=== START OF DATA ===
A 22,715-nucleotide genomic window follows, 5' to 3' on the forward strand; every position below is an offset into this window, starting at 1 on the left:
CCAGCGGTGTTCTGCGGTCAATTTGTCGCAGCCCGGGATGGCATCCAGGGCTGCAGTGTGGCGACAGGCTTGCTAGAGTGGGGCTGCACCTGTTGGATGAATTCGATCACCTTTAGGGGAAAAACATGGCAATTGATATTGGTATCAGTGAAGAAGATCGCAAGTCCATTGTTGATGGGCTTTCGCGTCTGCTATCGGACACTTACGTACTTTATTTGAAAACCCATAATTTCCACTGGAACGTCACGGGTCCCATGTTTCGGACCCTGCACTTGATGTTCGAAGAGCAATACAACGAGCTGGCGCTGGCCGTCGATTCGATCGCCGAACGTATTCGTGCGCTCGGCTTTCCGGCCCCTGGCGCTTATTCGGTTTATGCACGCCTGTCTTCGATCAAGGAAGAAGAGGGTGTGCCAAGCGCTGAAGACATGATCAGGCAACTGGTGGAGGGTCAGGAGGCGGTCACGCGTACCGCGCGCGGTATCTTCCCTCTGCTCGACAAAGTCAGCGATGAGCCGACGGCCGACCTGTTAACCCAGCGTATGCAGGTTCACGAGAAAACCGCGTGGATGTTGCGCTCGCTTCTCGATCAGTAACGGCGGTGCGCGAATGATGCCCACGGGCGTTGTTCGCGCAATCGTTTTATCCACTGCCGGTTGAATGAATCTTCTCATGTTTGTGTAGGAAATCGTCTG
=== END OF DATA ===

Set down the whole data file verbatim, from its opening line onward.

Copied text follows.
A 22,715-nucleotide genomic window follows, 5' to 3' on the forward strand; every position below is an offset into this window, starting at 1 on the left:
CCAGCGGTGTTCTGCGGTCAATTTGTCGCAGCCCGGGATGGCATCCAGGGCTGCAGTGTGGCGACAGGCTTGCTAGAGTGGGGCTGCACCTGTTGGATGAATTCGATCACCTTTAGGGGAAAAACATGGCAATTGATATTGGTATCAGTGAAGAAGATCGCAAGTCCATTGTTGATGGGCTTTCGCGTCTGCTATCGGACACTTACGTACTTTATTTGAAAACCCATAATTTCCACTGGAACGTCACGGGTCCCATGTTTCGGACCCTGCACTTGATGTTCGAAGAGCAATACAACGAGCTGGCGCTGGCCGTCGATTCGATCGCCGAACGTATTCGTGCGCTCGGCTTTCCGGCCCCTGGCGCTTATTCGGTTTATGCACGCCTGTCTTCGATCAAGGAAGAAGAGGGTGTGCCAAGCGCTGAAGACATGATCAGGCAACTGGTGGAGGGTCAGGAGGCGGTCACGCGTACCGCGCGCGGTATCTTCCCTCTGCTCGACAAAGTCAGCGATGAGCCGACGGCCGACCTGTTAACCCAGCGTATGCAGGTTCACGAGAAAACCGCGTGGATGTTGCGCTCGCTTCTCGATCAGTAACGGCGGTGCGCGAATGATGCCCACGGGCGTTGTTCGCGCAATCGTTTTATCCACTGCCGGTTGAATGAATCTTCTCATGTTTGTGTAGGAAATCGTCTG